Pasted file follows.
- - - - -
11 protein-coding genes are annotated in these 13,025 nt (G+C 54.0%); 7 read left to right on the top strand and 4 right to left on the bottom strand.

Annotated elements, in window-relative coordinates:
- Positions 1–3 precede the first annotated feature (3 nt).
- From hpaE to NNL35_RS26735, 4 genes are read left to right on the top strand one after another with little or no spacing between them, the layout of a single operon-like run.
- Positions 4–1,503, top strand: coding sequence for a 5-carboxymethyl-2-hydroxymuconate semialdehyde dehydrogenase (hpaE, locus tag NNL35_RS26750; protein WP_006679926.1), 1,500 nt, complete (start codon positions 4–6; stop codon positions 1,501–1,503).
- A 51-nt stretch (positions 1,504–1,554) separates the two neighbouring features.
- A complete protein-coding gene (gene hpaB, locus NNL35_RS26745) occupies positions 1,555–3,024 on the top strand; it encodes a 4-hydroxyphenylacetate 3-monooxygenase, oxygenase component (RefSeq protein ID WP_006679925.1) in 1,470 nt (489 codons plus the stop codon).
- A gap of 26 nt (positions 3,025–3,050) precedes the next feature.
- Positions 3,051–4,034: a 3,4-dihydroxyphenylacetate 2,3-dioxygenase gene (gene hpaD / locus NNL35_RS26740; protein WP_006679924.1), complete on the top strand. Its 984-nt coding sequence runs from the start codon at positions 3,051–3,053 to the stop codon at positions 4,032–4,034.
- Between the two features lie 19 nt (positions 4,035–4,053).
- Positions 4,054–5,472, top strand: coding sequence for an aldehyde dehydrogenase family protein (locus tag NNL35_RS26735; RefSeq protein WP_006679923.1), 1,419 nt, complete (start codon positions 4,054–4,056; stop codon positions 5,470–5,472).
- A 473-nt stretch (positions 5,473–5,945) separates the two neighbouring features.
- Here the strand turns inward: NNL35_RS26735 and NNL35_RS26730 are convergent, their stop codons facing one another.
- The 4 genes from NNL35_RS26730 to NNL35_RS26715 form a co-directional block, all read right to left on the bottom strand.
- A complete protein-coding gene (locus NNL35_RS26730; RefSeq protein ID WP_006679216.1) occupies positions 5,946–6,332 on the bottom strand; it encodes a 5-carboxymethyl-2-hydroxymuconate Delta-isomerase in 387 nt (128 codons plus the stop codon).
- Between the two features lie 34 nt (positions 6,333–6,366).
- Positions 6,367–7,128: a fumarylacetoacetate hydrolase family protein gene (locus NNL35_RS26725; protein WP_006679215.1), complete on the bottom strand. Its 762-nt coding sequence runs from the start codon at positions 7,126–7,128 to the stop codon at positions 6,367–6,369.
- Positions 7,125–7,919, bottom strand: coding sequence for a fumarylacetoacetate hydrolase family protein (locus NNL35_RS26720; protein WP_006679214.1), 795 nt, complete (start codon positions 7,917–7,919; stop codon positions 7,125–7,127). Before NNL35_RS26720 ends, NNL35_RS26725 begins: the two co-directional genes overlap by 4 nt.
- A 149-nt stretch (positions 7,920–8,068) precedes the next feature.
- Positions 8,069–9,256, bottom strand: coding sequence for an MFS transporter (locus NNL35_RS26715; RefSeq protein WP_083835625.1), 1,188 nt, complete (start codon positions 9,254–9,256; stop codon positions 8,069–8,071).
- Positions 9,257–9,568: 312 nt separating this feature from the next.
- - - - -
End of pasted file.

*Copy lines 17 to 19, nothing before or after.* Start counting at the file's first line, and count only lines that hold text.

- Positions 6,367–7,128: a fumarylacetoacetate hydrolase family protein gene (locus NNL35_RS26725; protein WP_006679215.1), complete on the bottom strand. Its 762-nt coding sequence runs from the start codon at positions 7,126–7,128 to the stop codon at positions 6,367–6,369.
- Positions 7,125–7,919, bottom strand: coding sequence for a fumarylacetoacetate hydrolase family protein (locus NNL35_RS26720; protein WP_006679214.1), 795 nt, complete (start codon positions 7,917–7,919; stop codon positions 7,125–7,127). Before NNL35_RS26720 ends, NNL35_RS26725 begins: the two co-directional genes overlap by 4 nt.
- A 149-nt stretch (positions 7,920–8,068) precedes the next feature.